The Beginner’s Guide to Running: Part 2

The following is the 2nd edition of a 4-part guest post series from from reporter, fiction writer, and 20Something Blog Author, Andrea Lynn Tyrell.  Enjoy~


Today, I just felt like running.

Do you know that scene in “Forrest Gump”? Forrest straps up his new Nike trainers and starts running down the path in front of his home.

He runs through town, the county, through the great state of Alabama and eventually to the West Coast. When he asked why is he running by a CBS reporter, Forrest replies: “I just felt like running.”

It’s the start of my second running week. 

I have to admit- I didn’t work out at all this past weekend. But I tried to stay active. Camped with the boyfriend. Cleaned the house. Rode bikes. Got busy in the bedroom (sex is a form of exercise!).

The program i’m doing only requires three days of running, and I usually get those out of the way done as soon as possible.

But Thursday….

Thursday was different.


Maybe it’s was the nervous first-day-at-work jitters I woke up with. Maybe it was my body telling me to get up and move. Maybe I couldn’t lay in bed any longer.


I got up and just felt the need to RUN.


No guidelines. No programs. It was just me and the pavement.


I ran around my neighborhood for a good 45 minutes before my calves started to ache. It was a good feeling of pain, though, one that made me feel accomplished and proud.


I just felt like running

My Story:

Body image is a strange concept for me.


Growing up, I hid sandwiches in my middle school locker (and let them grow moldy) so I didn’t have to eat lunch. In the earlier part of my college years, I starved myself for a week at a time.


I dropped out of college the last semester of my senior year to go to rehabilitation where I learned proper eating habits and gained self respect.


The lessons I learned stuck for a while- I was a healthy weight and exercised daily (biking about ten miles each day).


I learned to like my body and other physical features. But years pass and life happens.


Flash forward to today:


The first step is knowing you have a problem and admitting to it.


I know that I have an eating problem. I know I could lose 40lbs.


Although I no longer starve myself, I’ve become kind of a binge eater.

My binging contributes to my heaviness but like any other habit. But it is hard to quit with so many factors screaming at me to eat.


Factors like…


  • Sugary comfort foods and carbs just call to me. I love chocolate, cheese and caffeinated drinks like cola.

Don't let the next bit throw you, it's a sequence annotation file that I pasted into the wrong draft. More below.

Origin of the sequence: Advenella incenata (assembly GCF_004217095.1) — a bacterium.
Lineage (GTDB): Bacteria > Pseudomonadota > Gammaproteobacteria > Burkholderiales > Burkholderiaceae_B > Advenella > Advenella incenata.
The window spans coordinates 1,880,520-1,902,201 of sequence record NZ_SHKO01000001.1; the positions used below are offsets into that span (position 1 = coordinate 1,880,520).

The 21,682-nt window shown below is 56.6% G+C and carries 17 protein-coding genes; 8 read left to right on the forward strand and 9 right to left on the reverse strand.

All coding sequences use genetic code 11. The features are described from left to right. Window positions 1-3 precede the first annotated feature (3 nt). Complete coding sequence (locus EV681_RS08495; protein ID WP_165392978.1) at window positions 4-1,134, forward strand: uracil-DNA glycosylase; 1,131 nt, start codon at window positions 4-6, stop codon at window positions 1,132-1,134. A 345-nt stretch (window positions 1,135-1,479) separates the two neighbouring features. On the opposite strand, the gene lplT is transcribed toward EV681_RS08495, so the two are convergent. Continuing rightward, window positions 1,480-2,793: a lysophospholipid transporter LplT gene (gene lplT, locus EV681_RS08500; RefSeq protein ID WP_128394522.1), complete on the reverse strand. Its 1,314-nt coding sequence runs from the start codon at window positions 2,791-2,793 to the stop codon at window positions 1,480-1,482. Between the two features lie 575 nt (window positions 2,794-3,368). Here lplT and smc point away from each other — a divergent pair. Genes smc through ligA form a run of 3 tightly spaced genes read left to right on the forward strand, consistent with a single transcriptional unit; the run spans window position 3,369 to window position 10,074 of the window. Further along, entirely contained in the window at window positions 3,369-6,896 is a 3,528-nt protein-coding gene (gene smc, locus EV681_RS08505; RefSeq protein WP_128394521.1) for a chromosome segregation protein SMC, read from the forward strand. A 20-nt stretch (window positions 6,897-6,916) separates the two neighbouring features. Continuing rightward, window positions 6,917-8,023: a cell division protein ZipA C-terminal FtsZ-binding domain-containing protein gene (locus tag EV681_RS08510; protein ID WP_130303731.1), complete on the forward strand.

• When we’re together, I can’t help but eat like my 6’4, 200lbs boyfriend, who can put away food like it’s nothing.
  • My emotions control my eating- I eat when I’m sad, frustrated, and bored.

Society wants everything about you to look a particular way. So, I figured that my cute face and good hair are enough. I’ve put my body on the back-burner.

The next step is- how to fix this problem?


I’m starting small as anyone should when trying to readjust their life for the better.

My Simple Strategy: Learn to Love Running

To ease into running, I have a plan: Run 90 seconds and then walk for two minutes. Repeat 6 times in a row.

I’m actually surprised how easy this is, despite the temperature in Reno being in the 100s.

The average person sweats out a quart of fluid each day. I feel like I sweat out AT LEAST 3 gallons each time I run (this hasn’t been scientifically measured but it certainly feels like it).

Minus the small pools I have under each breast, I feel great.

Here are 3 other changes I’m making:

  • Enjoying riding my bike to and from my new job, which is about two miles away from my home

  • Keeping a 33-ounce water bottle on my work desk that I drink and fill up twice during the day (got to stay hydrated!).

  • Taking vitamins- a multi, a calcium, a cranberry (to avoid UTIs), a fish oil and a B12 (it give you energy and naturally combats the symptoms of depression).

I know that I won’t change this habit overnight, so I’m trying to be gentle with myself.

I want to feel good about my body- just like how I feel about the rest of myself.

And so far, it looks like running is helping.

Until next week…


Andrea Lynn Tyrell

Andrea Lynn Tyrell is a 29-year-old reporter, blogger, actress and fiction writer living in Reno, NV.

Tyrell has editorial, website and multimedia experience and writes about political issues, relationships and sex, entertainment and art, as well as human interest pieces. You can follow her on Twitter @AndreaLTyrell and at